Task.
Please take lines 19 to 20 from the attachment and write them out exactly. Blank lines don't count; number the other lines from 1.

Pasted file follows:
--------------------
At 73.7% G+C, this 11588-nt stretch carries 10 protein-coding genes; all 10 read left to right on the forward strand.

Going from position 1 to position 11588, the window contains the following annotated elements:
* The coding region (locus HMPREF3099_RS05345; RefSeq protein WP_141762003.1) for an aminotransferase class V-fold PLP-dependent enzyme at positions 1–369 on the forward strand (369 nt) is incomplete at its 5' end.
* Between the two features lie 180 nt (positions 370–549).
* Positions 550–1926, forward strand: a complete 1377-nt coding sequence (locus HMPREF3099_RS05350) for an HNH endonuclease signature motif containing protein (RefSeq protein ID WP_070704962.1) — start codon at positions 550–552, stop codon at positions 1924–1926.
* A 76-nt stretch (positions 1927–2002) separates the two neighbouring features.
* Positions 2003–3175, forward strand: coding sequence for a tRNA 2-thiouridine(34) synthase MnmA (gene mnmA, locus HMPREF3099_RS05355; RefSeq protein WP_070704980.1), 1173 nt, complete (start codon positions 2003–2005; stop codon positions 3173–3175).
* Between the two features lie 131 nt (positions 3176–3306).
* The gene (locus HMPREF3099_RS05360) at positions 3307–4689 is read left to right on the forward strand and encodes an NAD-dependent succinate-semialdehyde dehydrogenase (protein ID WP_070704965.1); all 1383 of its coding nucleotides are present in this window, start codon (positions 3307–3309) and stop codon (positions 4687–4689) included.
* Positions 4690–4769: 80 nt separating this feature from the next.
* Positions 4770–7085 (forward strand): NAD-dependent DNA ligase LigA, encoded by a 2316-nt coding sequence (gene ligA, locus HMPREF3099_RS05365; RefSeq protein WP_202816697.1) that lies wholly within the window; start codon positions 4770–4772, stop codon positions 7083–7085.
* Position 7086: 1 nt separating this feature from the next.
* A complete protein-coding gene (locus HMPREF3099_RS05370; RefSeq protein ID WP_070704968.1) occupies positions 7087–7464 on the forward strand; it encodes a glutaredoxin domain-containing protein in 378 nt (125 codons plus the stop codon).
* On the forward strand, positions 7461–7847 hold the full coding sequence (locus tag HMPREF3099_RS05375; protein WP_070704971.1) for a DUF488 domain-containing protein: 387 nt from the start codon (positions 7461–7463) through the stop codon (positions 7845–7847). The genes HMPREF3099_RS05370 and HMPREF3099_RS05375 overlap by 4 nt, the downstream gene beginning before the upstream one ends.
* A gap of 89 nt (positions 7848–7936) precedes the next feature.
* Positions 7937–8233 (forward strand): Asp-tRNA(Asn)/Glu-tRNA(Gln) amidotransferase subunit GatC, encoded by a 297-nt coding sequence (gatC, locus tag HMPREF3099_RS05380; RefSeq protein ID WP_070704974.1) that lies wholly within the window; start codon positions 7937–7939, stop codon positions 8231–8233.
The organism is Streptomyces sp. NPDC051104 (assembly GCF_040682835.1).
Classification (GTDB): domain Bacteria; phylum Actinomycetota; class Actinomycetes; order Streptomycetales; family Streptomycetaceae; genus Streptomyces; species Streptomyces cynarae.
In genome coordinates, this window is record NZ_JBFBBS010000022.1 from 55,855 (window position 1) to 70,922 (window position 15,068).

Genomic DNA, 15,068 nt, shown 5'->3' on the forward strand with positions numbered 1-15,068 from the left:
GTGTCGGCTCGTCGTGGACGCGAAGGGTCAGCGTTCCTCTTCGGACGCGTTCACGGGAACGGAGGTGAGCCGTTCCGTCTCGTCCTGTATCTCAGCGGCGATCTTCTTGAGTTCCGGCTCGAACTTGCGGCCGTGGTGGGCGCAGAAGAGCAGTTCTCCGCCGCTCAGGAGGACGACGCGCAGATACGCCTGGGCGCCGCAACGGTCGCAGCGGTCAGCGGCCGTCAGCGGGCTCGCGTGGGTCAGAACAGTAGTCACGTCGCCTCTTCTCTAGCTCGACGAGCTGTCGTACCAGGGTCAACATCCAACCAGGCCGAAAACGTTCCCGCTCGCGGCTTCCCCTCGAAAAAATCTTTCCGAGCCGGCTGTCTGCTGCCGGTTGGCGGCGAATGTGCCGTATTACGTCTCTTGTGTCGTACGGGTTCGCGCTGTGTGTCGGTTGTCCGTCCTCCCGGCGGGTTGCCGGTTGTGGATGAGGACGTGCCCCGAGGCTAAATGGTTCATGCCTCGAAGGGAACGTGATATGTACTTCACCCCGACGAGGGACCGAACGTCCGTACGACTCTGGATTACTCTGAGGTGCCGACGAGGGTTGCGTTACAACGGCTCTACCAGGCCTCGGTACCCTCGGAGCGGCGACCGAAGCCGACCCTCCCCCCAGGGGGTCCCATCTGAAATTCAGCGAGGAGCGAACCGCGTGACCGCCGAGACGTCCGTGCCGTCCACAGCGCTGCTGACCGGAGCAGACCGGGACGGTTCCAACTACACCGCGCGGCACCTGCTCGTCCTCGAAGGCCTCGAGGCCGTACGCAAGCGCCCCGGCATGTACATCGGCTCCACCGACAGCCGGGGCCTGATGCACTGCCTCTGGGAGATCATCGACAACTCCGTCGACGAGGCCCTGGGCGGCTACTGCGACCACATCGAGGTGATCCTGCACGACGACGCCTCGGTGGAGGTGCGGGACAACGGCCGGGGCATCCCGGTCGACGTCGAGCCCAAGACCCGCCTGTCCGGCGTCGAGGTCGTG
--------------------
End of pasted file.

In genome coordinates, this window is record NZ_JBFBBS010000022.1 from 55,855 (window position 1) to 70,922 (window position 15,068).

Genomic DNA, 15,068 nt, shown 5'->3' on the forward strand with positions numbered 1-15,068 from the left: